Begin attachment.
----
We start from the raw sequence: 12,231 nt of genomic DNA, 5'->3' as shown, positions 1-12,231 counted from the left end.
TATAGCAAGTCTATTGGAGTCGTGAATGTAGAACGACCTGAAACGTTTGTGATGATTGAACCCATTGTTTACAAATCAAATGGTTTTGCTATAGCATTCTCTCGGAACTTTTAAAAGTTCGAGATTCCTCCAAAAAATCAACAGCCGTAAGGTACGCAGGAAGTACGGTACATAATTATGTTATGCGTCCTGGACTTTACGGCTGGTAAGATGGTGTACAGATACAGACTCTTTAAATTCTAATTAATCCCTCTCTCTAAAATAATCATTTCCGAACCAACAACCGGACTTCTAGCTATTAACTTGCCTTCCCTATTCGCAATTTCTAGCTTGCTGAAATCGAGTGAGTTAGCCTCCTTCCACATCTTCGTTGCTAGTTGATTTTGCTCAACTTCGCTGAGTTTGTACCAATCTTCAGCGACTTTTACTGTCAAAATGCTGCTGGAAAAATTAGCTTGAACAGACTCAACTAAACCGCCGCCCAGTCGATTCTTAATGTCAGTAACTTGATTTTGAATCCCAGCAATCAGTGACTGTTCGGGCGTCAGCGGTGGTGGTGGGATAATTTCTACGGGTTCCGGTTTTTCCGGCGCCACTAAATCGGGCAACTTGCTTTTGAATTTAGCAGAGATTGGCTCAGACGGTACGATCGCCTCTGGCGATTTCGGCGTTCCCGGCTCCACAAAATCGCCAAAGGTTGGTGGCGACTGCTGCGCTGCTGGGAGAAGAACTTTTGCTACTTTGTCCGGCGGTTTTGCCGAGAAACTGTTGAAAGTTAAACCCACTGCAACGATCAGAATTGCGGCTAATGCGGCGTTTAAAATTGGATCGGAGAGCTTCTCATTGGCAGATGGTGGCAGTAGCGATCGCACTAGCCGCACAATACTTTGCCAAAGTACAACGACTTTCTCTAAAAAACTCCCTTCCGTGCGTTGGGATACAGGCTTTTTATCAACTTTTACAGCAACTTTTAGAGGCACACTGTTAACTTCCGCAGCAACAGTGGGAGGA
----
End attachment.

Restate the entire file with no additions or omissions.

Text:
We start from the raw sequence: 12,231 nt of genomic DNA, 5'->3' as shown, positions 1-12,231 counted from the left end.
TATAGCAAGTCTATTGGAGTCGTGAATGTAGAACGACCTGAAACGTTTGTGATGATTGAACCCATTGTTTACAAATCAAATGGTTTTGCTATAGCATTCTCTCGGAACTTTTAAAAGTTCGAGATTCCTCCAAAAAATCAACAGCCGTAAGGTACGCAGGAAGTACGGTACATAATTATGTTATGCGTCCTGGACTTTACGGCTGGTAAGATGGTGTACAGATACAGACTCTTTAAATTCTAATTAATCCCTCTCTCTAAAATAATCATTTCCGAACCAACAACCGGACTTCTAGCTATTAACTTGCCTTCCCTATTCGCAATTTCTAGCTTGCTGAAATCGAGTGAGTTAGCCTCCTTCCACATCTTCGTTGCTAGTTGATTTTGCTCAACTTCGCTGAGTTTGTACCAATCTTCAGCGACTTTTACTGTCAAAATGCTGCTGGAAAAATTAGCTTGAACAGACTCAACTAAACCGCCGCCCAGTCGATTCTTAATGTCAGTAACTTGATTTTGAATCCCAGCAATCAGTGACTGTTCGGGCGTCAGCGGTGGTGGTGGGATAATTTCTACGGGTTCCGGTTTTTCCGGCGCCACTAAATCGGGCAACTTGCTTTTGAATTTAGCAGAGATTGGCTCAGACGGTACGATCGCCTCTGGCGATTTCGGCGTTCCCGGCTCCACAAAATCGCCAAAGGTTGGTGGCGACTGCTGCGCTGCTGGGAGAAGAACTTTTGCTACTTTGTCCGGCGGTTTTGCCGAGAAACTGTTGAAAGTTAAACCCACTGCAACGATCAGAATTGCGGCTAATGCGGCGTTTAAAATTGGATCGGAGAGCTTCTCATTGGCAGATGGTGGCAGTAGCGATCGCACTAGCCGCACAATACTTTGCCAAAGTACAACGACTTTCTCTAAAAAACTCCCTTCCGTGCGTTGGGATACAGGCTTTTTATCAACTTTTACAGCAACTTTTAGAGGCACACTGTTAACTTCCGCAGCAACAGTGGGAGGA